So, here you go: I have Clinical Depression, Generalized Anxiety Disorder, Obsessive-Compulsive Disorder and Panic Disorder. I take medication – Zoloft – every night before I go to sleep. I’m in my second round of therapy. Chances are good that I’m far more scared of you than you are of me (and I’d be willing to bet that that goes for most people with mental illnesses). I’m not going to hurt you. You don’t have to fix me. I’m not a drain on society. God doesn’t hate me. I can’t “pray it away.”

Clinical Depression is more than feeling sad and it lasts longer than a couple of weeks. It’s being so sad that you don’t even feel sad. You’re numb. It’s a battle to take a shower. You have no interest in anything or anyone. Sometimes all you want to do is stare at the wall. You become furious when you run out of milk. You’re lonely but you don’t want to see anyone. Your body hurts. You’re too tired to sleep.

Generalized Anxiety Disorder is more than worry. It’s feeling scared, all the time, in a low-key way that can be turned up to terror at any second. You’re scared of everything and nothing all at once. You hyper-analyze every situation and interaction. You have to have a plan of escape. You avoid certain places and people.

Obsessive-Compulsive Disorder is more than just “liking things to be neat.” It’s the same unwanted thought, over and over. It’s having to check the alarm three times before you go to sleep. It’s believing, in the back of your mind, if something bad will happen to someone you love if you don’t follow this routine. It’s germophobia. For those of us who lean more obsessive than compulsive, it’s becoming fixated on things.

Panic Disorder is more than a moment of surprise. It’s lips tingling, hands going numb, hyperventilating, chest pains, passing out and shaking violently. It’s being convinced that you’re having a heart attack. It’s your brain randomly and nonsensically flooding itself with chemicals like norepinephrine and dopamine.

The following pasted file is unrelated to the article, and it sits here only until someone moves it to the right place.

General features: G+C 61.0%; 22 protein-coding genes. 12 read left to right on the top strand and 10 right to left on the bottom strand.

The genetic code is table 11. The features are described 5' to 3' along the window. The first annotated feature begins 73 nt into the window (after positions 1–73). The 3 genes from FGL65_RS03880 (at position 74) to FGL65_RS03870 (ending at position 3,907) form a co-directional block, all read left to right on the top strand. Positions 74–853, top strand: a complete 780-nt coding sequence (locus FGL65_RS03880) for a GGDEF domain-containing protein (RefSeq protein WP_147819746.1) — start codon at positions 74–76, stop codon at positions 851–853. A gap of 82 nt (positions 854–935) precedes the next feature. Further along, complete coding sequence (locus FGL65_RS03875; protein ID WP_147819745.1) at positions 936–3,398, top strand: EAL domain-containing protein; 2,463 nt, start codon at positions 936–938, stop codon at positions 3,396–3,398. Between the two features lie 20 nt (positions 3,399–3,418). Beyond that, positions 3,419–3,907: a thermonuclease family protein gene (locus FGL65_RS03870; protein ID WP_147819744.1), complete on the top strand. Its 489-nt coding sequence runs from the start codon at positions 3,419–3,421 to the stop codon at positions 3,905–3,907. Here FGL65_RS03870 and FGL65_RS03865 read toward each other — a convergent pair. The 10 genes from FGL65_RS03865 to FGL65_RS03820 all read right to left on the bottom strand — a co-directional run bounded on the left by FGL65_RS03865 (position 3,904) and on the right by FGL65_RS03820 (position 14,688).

I have a funky brain. It doesn’t function properly. Why should this surprise anyone who’s read the third chapter of Genesis? We live in a fallen, broken world, people. There is no atom, no neuron, no electron, not one single part or piece that has escaped the effects of the Curse.

My advice?

Accept it, get over it and stop telling hurting people, in word or action, that they suck.

Because here’s the thing: Satan is already telling us that we suck. His mission is to steal, kill and destroy (John 10:10). He loves to capitalize on the brokenness that we’re born with. My brain doesn’t work the way it should, which means my mind doesn’t always interpret or respond to the world the way it should, which means that Satan slides right in there with his lies. Already disposed to think that you’re not safe? Well, you definitely aren’t. Already lean toward fear of abandonment? Nobody likes you and you’re going to end up all alone.

Feeling lost, sad and trapped in the dark? You useless pile of crap. Just kill yourself.

See? We need no help in that department.

Instead of fearing and disdaining and judging us, come be part of our pirate crew.

Satan wants to steal our very lives. He is a murderer. He gets his jollies off by ruining and ending all that he can.

But God.

Holy words, you know. Words of hope.

God is bigger. Mightier. Better. Stronger. In no way is Satan his opposite or equal. That’s what the Father of Lies would like us to think. That’s what he’d like to think about himself. Nobody is equal to God. Nobody is more powerful than He is. He speaks these kinds of words to His children:

“So I will restore to you the years that the swarming locust has eaten,

The crawling locust,

The consuming locust,

And the chewing locust,

My great army which I sent among you.

You shall eat in plenty and be satisfied,

And praise the name of the LORD your God,

Who has dealt wondrously with you;

And My people shall never be put to shame.

Then you shall know that I am in the midst of Israel:

I am the LORD your God

And there is no other.

My people shall never be put to shame.”

“No weapon formed against you shall prosper,

And every tongue which rises against you in judgment

You shall condemn.

This is the heritage of the servants of the LORD,

And their righteousness is from Me,”

Says the LORD.

The LORD also will be a refuge for the oppressed,

A refuge in times of trouble.

– Joel 2:25-27; Isaiah 54:17; Psalm 9:9 (NKJV)

These words were originally written to Israel and are tied to the covenant of Genesis 12. Nevertheless, there is an overarching principle that Gentile (non-Jewish) believers may cling to: God sees our trouble and knows our pain. He will, in His good way and in His good time, fix what has been broken and restore what has been taken.

The Devil tried to steal my life.